Forest Stewardship Notes is a quarterly e-newsletter published by Washington State University Extension and Washington State Department of Natural Resources. We hope you enjoy our updates and share them with your friends.
westernWestern spruce budworm: A spectacular year Sprice Budworm damageBecause of the visible damage it leaves on trees, a small brown caterpillar -- the Western spruce budworm -- kept telephones ringing throughout the summer at DNR, WSU-Extension, and USFS forestry offices. A DNR forest health expert explains what the latest outbreak means for landowners.
 

forest greenery

The sense of smell is the strongest stimulator of memories and, for many people, the scent of fresh evergreens during the winter holiday season brings up a host of memories. But Pacific Northwest evergreens have been used throughout history for much more than seasonal decorations.

 

Read more...

landownersLandowner's Voice: Keeping the magic of forestland ownership alive through outreach

School Field DayWhat were more than 100 middle school students, plus teachers and parents, doing at the small working forest owned by Fernne and Roger Rosenblatt last May? Fernne explains how hosting annual school field days on their property has become an way to share the heritage and knowledge of forest management.

 

Read more...

Ties'Ties to the Land' is a workshop for the entire family
Ties to the LandWill the next generation want to continue your legacy of caring for your farm or forestland? Maybe the answers can be found through succession planning. A new workshop, 'Ties to the Land,' is coming to several locations around the state in 2012.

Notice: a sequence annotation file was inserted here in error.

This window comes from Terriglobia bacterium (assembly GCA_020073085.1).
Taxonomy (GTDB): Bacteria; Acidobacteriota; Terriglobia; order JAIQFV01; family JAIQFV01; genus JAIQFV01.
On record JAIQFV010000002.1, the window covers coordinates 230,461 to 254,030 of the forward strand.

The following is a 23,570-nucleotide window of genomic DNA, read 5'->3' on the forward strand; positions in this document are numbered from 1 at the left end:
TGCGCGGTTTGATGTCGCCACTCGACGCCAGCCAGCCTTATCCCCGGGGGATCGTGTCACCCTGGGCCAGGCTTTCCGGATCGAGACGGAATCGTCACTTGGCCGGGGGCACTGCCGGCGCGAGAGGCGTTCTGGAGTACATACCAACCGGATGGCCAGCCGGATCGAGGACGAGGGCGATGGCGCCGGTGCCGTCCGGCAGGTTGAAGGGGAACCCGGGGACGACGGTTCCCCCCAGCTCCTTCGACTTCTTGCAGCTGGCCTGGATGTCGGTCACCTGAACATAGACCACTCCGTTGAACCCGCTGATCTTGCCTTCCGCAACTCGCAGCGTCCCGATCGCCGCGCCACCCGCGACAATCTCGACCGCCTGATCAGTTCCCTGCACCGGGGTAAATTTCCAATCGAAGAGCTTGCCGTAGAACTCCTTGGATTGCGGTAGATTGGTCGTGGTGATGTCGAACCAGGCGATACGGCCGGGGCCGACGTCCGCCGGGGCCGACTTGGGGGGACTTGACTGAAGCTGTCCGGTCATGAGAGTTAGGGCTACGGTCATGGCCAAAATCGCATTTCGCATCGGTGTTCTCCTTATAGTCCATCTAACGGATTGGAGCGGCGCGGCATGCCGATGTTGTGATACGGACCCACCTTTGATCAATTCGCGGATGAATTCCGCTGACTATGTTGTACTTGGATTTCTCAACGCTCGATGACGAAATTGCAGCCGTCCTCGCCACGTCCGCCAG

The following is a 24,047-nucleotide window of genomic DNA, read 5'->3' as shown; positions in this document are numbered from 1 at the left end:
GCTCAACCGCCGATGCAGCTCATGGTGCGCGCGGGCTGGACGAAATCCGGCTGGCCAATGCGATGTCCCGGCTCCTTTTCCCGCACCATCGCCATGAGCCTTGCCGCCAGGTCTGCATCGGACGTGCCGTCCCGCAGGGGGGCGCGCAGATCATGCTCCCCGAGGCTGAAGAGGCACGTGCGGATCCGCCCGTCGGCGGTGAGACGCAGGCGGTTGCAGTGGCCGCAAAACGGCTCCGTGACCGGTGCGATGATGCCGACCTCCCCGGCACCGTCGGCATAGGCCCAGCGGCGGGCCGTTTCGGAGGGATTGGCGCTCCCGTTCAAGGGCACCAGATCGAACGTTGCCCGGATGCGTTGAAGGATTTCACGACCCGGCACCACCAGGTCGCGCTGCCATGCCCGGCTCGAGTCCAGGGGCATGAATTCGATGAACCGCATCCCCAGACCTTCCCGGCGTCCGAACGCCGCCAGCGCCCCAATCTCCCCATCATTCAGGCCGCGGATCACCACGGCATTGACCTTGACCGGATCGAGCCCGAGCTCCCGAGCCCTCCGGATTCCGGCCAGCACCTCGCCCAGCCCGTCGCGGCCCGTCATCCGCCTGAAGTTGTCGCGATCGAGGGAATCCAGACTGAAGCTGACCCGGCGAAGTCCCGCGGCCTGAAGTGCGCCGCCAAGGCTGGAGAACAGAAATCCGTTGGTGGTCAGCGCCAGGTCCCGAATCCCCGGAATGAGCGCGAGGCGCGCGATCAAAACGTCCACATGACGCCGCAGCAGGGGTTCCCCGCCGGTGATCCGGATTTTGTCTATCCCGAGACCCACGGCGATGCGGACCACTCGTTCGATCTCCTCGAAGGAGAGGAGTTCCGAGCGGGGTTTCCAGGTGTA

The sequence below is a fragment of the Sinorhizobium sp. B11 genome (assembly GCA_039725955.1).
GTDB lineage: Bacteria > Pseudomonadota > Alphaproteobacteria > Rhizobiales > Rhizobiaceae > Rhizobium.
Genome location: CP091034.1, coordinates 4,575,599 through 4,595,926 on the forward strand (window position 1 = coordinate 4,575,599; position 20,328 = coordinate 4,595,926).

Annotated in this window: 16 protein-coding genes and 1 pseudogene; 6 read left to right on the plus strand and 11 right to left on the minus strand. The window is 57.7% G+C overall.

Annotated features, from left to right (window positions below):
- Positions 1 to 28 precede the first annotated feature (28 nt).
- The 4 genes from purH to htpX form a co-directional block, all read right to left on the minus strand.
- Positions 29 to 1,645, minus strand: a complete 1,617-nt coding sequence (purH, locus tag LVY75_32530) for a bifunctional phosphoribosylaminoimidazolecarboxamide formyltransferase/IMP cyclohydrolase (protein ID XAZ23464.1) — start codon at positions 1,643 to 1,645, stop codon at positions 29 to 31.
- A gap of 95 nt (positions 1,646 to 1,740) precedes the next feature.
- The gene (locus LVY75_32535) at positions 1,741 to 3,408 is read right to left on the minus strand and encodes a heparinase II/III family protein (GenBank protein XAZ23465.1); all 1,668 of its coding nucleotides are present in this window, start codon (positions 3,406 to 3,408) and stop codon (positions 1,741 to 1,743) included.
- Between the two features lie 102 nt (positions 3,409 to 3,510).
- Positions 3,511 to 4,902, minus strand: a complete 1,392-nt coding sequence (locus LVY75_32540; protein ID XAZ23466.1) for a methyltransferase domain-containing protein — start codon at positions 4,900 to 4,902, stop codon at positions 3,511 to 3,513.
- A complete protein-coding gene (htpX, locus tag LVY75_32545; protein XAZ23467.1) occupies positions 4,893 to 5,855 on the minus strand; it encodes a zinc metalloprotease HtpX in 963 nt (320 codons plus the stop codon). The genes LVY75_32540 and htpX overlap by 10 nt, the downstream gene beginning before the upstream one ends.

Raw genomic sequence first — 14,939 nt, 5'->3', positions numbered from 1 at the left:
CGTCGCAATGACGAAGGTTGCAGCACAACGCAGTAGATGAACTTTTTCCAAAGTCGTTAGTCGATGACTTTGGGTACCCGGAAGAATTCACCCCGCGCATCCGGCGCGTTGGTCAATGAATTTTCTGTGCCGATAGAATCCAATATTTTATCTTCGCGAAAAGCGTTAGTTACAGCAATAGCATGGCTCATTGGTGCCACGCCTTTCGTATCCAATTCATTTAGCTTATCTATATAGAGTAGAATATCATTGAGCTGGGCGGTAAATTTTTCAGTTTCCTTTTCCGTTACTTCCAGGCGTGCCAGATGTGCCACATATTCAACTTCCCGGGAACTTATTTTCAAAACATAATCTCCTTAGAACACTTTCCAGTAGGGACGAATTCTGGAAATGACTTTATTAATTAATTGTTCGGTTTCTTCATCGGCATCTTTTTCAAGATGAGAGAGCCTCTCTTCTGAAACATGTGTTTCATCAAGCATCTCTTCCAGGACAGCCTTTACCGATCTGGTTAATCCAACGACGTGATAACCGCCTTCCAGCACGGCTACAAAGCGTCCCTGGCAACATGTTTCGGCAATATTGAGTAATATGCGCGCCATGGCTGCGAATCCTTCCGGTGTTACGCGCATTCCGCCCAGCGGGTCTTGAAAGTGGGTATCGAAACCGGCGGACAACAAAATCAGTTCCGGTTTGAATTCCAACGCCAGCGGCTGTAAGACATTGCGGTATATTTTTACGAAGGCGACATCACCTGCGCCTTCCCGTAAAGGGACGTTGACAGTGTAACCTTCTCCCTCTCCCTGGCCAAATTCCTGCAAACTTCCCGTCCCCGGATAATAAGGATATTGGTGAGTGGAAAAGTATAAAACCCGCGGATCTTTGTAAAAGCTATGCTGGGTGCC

lumberLumber, log and housing markets
Log and Lumber Price TrendsSince May, lumber prices have increased relative to log prices, a good sign for saw and pulp mills but this relationship may not continue if lumber prices fall back as many economists expect. DNR's latest economic forecast expects more of the same for the nation's housing and timber markets.

 

Read more...

fungiFungi evaluated for increasing habitat diversity in managed conifer forests

Cross sectionWhy are foresters inoculating living trees with wood-rotting fungi? Karen Ripley, DNR's Forest Health Program Manager, explains that it's all part of a research project to figure out ways to quickly and reliably produce habitat for birds and other wildlife that rely on nests and shelter in tall trees.

 

Read more...

toppingTree topping: Why it's almost always a terrible idea
cross-section of topped limbWhen it comes to topping trees, WSU Extension tree expert Kevin W. Zobrist has three words of advice: Don't do it. He explains how topping just produces a weaker and less valuable tree. If a tree is blocking a great view or interfering with power lines, then it's usually better to remove the tree and plant something else.

 

Read more...

pruningThe rights, wrongs, and realities of pruning

Tree pruning

Tree pruning is one of the most important tasks a forest owner can do, yet the one task most people put off. WSU Extension's Andy Perleberg taps into the knowledge of tree experts and experienced tree growers to help end procrastination and get into gear to tackle pruning tasks in 2012.

 

Read more...

Fall 2011
Spruce budworm
Christmas greenery
Landowner's Voice
Family workshops
Economic forecast
Fungi and habitat
Tree topping
Pruning trees correctly
Featured Links
SnagsWashington Department of Fish and Wildlife explains how to create snags for wildlife habitat.
 
 

Subscribe to Forest Stewardship Notes

 

Find WSU Extension online publications